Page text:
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Take Action: Oppose MTFWP's Plan to use Wildlife Services!

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After much pressure to return wolves to state management in the Northern Rockies, a new proposal in Montana to transfer some of its newly gained state wolf-control authority to the federal level via the USDA’s Wildlife Services is disturbing.

On Aug. 21st, Montana Fish, Wildlife and Parks announced a proposal to change the process of investigating and responding to incidents of wolf-livestock conflict.  Previously, when a rancher reported livestock loss possibly caused by a predator, USDA’s Wildlife Services (a federal agency) was called in by the state to investigate the kill;  if the agents believed wolves were the cause, they reported their findings to MtFWP to seek the state’s permission to kill one or more wolves.

Under the new proposal, Wildlife Services will be allowed to investigate a livestock kill and immediately take action if they deem the wolves as the cause.  Although the agents are required to inform MtFWP of these wolf kills, they no longer need the state’s permission to carry out the action. 

Based on its proposal, it seems that Montana wants “state management” of wolves, but it refuses to assume the cost for its own state depredation investigations – leaving that to federal taxpayers!  

USDA’s Wildlife Services is a federal agency that deals with “problem wildlife.”

  • It kills over a hundred thousand mammals and several million birds each year.
  • While some of its work focuses on things like reducing rabies risk and controlling birds near airports, much of what they do is directed at protecting the livestock industry. If you think a wolf attacked one of your calves, Wildlife Services removes the offending wolf – or sometimes even an entire pack of wolves – at the taxpayers’ expense.
  • Nationwide, carnivore predators of all species, including dogs, accounted for less than 1 percent of cattle kills.  Wolves, specifically, are an insignificant factor in livestock loss.  
  • Wolves are, however, a source for which ranchers are fully compensated – ranchers are paid for cattle killed by wolves, even when cattle have been put out to pasture on public land where wolves are known to exist.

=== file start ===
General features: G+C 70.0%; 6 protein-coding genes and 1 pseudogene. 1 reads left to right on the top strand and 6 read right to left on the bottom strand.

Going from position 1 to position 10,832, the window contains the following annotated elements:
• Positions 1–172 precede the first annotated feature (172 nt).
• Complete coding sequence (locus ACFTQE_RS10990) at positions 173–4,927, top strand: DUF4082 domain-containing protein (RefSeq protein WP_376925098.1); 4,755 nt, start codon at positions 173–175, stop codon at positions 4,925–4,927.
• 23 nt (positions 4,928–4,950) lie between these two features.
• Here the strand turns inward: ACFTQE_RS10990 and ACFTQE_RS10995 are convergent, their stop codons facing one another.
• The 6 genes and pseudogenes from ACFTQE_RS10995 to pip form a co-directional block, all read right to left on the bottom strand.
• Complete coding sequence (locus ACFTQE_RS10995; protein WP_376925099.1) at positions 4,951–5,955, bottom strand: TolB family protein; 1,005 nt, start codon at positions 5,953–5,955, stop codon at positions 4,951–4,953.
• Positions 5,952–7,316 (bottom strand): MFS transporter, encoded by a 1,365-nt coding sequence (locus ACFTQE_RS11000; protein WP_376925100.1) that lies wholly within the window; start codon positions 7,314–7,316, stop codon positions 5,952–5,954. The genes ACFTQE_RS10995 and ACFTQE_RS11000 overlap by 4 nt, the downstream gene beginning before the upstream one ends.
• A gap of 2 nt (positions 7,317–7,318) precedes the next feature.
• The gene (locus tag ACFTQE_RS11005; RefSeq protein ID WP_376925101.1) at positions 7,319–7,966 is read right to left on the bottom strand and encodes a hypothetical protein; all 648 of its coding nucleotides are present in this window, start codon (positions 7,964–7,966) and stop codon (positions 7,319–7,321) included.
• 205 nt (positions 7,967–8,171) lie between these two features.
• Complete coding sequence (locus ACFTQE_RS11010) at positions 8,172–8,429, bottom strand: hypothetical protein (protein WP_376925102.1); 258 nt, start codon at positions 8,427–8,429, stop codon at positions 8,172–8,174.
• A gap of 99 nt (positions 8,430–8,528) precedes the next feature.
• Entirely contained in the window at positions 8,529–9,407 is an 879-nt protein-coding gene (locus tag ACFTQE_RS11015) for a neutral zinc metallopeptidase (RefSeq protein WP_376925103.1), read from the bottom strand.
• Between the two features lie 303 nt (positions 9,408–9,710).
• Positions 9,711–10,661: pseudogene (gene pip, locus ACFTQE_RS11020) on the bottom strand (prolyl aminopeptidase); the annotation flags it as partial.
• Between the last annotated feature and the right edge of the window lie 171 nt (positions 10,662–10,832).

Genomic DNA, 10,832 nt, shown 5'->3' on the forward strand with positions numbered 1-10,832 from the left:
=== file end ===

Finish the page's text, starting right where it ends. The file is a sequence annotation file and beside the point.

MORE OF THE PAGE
Important facts to consider:

  • According to the U.S. Department of Agriculture as of January 1, 2012, Montana has 2.5 million head of cattle – a number unchanged from last year’s inventory of cattle and calves. The state’s sheep and lamb inventory approximates 225,000 head.
  • Montana’s current wolf population approximates 423 wolves (wolf population estimates at the end of 2011 included 653 wolves, 166 wolves were killed as a result of the 2011-12 hunting season, an additional 64 wolves were killed by Wildlife Services)
  • According to Montana Gray Wolf Conservation and Management 2011 Annual Report, Wildlife Services confirmed that statewide, 74 cattle, 11 sheep, 2 dogs and 1 horse were killed by wolves in 2011.  The total number of confirmed losses is DOWN from 2010 levels and are the lowest recorded in the last five years. Approximately 17% of the packs that were present at some point during 2011 were confirmed to have killed livestock. This is down from 31% in 2010.)

We believe Wildlife Services is already is too aggressive in its approach, and the numbers certainly do not support liberalizing the process of investigating and responding to incidents of wolf-livestock conflict.  We demand that Montana FWP finally join the 21st century in its approach to wildlife management.  Now that the majority of wolves are no longer federally protected, it is even more important to demonstrate practical ways for wolves and livestock to coexist. We expect the state to implement new projects that raise the profile of innovative nonlethal management deterrents, better animal husbandry practices, and other innovative tools that minimize conflict and build social acceptance for wolves.

Montana Fish, Wildlife and Parks is accepting public comments through Sept. 21.

Comments can be emailed to  fwpwld@mt.gov   or by regular mail to FWP, 1420 East Sixth, Helena, MT 59620.  Please feel free to cut and paste the comment below and personalize it as you see fit:

Dear Montana Fish, Wildlife and Parks:

I oppose the proposals announced in your “Draft Montana Protocol to Address Wolf-Livestock Conflicts, Aug. 9, 2012” that allows Wildlife Services to investigate a livestock kill and immediately take action if WS agents deem the wolves as the cause.  Montana sought to assume state management of wolves, and based on the evidence in its own “Montana Gray Wolf Conservation and Management 2011 Annual Report,” the total number of confirmed livestock losses is DOWN from 2010 levels and is the lowest recorded in the last five years. Instead, I demand Montana FWP implement practical solutions to help livestock and wolves coexist by implementing new projects that raise the profile of innovative nonlethal management deterrents, better animal husbandry practices, and other innovative tools that minimize conflict and build social acceptance for wolves.

Thank you,

Signature

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Resources –

USDA’s Cattle Death Loss Report (released on May 12, 2011) http://usda.mannlib.cornell.edu/usda/current/CattDeath/CattDeath-05-12-2011.pdf

Montana Gray Wolf Conservation and Management 2011 Annual Report http://fwp.mt.gov/fwpDoc.html?id=54807

Draft Montana Protocol to Address Wolf-Livestock Conflicts, Aug. 9, 2012

http://fwp.mt.gov/fwpDoc.html?id=56875

USDA Wildlife Services Statistics

http://www.aphis.usda.gov/wildlife_damage/prog_data/2010_prog_data/index.shtml

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